For a perfume ingredient prized for its sweet, earthy aroma and shimmering effect, Ambergris’s roots are far less inviting. Named “Floating Gold”, by molecular biologist Christopher Kemp, ambergris is a rare secretion produced by sick sperm whales who can’t properly digest the squid they eat. The result is a waxy, grey substance expelled at sea that floats over currents for years before washing up ashore. Once the soft, dense ambergris dries and hardens into a rock-like material, it starts releasing its alluring scent. This by-product of sperm whales has been used as a perfume and aphrodisiac for centuries. Its ability to anchor a fragrance’s volatile ingredients, increase its staying power, and fix onto the skin give it great value.
Sperm whales were killed for ambergris when whaling was commonly widespread, but with many countries now outlawing the exploitation of sperm whales, leading to ambergris’ increasing rarity and high costs, many synthetic versions have begun to replace its natural counterpart. Natural ambergris is still found in the following perfumes: Bvlgari’s Opalon, Acqua di Parma’s Colonia Ambra, Mugler’s Heal Your Mind, and Paco Rabanne’s Dangerous Me.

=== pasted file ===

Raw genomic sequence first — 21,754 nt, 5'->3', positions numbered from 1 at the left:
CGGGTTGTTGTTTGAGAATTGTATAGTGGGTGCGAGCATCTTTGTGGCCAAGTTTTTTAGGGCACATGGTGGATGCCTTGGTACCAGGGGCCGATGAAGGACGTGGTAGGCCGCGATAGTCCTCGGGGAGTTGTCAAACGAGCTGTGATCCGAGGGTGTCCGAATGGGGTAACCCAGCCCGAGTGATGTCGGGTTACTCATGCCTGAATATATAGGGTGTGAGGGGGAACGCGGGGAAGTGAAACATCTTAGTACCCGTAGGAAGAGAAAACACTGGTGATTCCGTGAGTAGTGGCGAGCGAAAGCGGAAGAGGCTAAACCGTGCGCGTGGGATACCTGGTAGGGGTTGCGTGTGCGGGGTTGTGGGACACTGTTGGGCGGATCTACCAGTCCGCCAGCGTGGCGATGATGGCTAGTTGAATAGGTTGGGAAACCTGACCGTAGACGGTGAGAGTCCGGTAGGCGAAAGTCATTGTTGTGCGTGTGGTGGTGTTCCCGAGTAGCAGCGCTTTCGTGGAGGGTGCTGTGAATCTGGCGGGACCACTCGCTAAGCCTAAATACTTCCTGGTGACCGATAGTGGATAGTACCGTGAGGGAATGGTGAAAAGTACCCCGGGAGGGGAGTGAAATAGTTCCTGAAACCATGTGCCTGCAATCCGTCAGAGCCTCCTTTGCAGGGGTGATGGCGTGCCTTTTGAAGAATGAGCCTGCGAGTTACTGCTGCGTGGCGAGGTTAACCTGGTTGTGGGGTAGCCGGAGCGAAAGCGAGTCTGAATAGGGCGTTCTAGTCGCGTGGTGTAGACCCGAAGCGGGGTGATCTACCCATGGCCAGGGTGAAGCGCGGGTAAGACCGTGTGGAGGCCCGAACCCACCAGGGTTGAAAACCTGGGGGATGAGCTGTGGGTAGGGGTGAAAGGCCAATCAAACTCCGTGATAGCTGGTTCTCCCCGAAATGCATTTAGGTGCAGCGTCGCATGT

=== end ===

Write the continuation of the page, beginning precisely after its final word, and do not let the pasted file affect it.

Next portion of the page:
The deep leather, woody, and amber notes that castoreum brings to perfume come from the castor sacs of beavers. In fact, the word ‘castor’ itself comes from the Latin word for beaver. Located just under their tails, these castor sacs are filled with a thick goo that beavers use to grease their fur and construct scent mounds to mark their territory. Traditionally, beavers were killed to extract castoreum, but today they’re anesthetized while their castor sacs are ‘milked’ – a process still ethically questionable. As the castoreum paste dries into a solid, it mellows into a sensual leathery scent with a hint of sweetness. Due to the inconvenience and high cost of harvesting castoreum from live beavers, synthetic derivatives are now widely used.
Natural castoreum is found in the following perfumes: Dior’s Diorama, Yves Saint Laurent’s Opium, Shalimar, Givenchy III, and Tom Ford’s Oud Wood Intense and Tobacco Wood Intense.